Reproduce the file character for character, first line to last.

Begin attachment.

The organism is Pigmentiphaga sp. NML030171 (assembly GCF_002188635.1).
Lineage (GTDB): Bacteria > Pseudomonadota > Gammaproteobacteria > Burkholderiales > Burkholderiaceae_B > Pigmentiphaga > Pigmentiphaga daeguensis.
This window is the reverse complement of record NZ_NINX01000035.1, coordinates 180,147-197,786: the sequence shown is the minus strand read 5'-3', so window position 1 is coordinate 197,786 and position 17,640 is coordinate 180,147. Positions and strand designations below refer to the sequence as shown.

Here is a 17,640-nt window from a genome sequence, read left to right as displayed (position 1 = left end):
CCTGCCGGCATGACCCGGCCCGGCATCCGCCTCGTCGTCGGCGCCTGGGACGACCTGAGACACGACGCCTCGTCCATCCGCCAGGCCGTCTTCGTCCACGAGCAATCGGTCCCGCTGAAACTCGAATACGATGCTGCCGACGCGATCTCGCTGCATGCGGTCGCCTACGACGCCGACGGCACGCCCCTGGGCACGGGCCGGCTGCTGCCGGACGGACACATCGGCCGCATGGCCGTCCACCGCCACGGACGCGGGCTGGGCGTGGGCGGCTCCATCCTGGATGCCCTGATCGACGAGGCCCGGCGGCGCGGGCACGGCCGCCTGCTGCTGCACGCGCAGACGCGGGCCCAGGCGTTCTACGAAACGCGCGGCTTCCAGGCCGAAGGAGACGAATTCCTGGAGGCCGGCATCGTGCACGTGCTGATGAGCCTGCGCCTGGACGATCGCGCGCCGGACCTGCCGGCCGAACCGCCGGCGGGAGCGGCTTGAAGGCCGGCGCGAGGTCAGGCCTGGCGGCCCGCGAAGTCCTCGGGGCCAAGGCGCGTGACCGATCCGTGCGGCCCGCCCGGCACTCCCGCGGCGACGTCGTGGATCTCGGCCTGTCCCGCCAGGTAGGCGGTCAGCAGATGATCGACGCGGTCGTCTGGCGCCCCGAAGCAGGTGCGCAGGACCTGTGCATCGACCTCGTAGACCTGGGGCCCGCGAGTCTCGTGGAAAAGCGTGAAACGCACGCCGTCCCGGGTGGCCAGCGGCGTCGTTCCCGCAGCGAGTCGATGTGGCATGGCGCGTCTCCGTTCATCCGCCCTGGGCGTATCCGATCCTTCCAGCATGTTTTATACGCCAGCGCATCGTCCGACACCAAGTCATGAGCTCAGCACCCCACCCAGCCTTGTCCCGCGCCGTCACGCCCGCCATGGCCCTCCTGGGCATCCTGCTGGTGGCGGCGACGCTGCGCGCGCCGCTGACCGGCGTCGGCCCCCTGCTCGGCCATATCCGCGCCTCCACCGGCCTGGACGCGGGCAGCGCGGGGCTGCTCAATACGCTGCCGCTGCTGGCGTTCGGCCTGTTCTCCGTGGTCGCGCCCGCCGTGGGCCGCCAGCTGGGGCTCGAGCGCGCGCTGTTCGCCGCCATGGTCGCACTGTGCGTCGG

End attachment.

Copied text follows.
The organism is Pigmentiphaga sp. NML030171 (assembly GCF_002188635.1).
Lineage (GTDB): Bacteria > Pseudomonadota > Gammaproteobacteria > Burkholderiales > Burkholderiaceae_B > Pigmentiphaga > Pigmentiphaga daeguensis.
This window is the reverse complement of record NZ_NINX01000035.1, coordinates 180,147-197,786: the sequence shown is the minus strand read 5'-3', so window position 1 is coordinate 197,786 and position 17,640 is coordinate 180,147. Positions and strand designations below refer to the sequence as shown.

Here is a 17,640-nt window from a genome sequence, read left to right as displayed (position 1 = left end):
CCTGCCGGCATGACCCGGCCCGGCATCCGCCTCGTCGTCGGCGCCTGGGACGACCTGAGACACGACGCCTCGTCCATCCGCCAGGCCGTCTTCGTCCACGAGCAATCGGTCCCGCTGAAACTCGAATACGATGCTGCCGACGCGATCTCGCTGCATGCGGTCGCCTACGACGCCGACGGCACGCCCCTGGGCACGGGCCGGCTGCTGCCGGACGGACACATCGGCCGCATGGCCGTCCACCGCCACGGACGCGGGCTGGGCGTGGGCGGCTCCATCCTGGATGCCCTGATCGACGAGGCCCGGCGGCGCGGGCACGGCCGCCTGCTGCTGCACGCGCAGACGCGGGCCCAGGCGTTCTACGAAACGCGCGGCTTCCAGGCCGAAGGAGACGAATTCCTGGAGGCCGGCATCGTGCACGTGCTGATGAGCCTGCGCCTGGACGATCGCGCGCCGGACCTGCCGGCCGAACCGCCGGCGGGAGCGGCTTGAAGGCCGGCGCGAGGTCAGGCCTGGCGGCCCGCGAAGTCCTCGGGGCCAAGGCGCGTGACCGATCCGTGCGGCCCGCCCGGCACTCCCGCGGCGACGTCGTGGATCTCGGCCTGTCCCGCCAGGTAGGCGGTCAGCAGATGATCGACGCGGTCGTCTGGCGCCCCGAAGCAGGTGCGCAGGACCTGTGCATCGACCTCGTAGACCTGGGGCCCGCGAGTCTCGTGGAAAAGCGTGAAACGCACGCCGTCCCGGGTGGCCAGCGGCGTCGTTCCCGCAGCGAGTCGATGTGGCATGGCGCGTCTCCGTTCATCCGCCCTGGGCGTATCCGATCCTTCCAGCATGTTTTATACGCCAGCGCATCGTCCGACACCAAGTCATGAGCTCAGCACCCCACCCAGCCTTGTCCCGCGCCGTCACGCCCGCCATGGCCCTCCTGGGCATCCTGCTGGTGGCGGCGACGCTGCGCGCGCCGCTGACCGGCGTCGGCCCCCTGCTCGGCCATATCCGCGCCTCCACCGGCCTGGACGCGGGCAGCGCGGGGCTGCTCAATACGCTGCCGCTGCTGGCGTTCGGCCTGTTCTCCGTGGTCGCGCCCGCCGTGGGCCGCCAGCTGGGGCTCGAGCGCGCGCTGTTCGCCGCCATGGTCGCACTGTGCGTCGG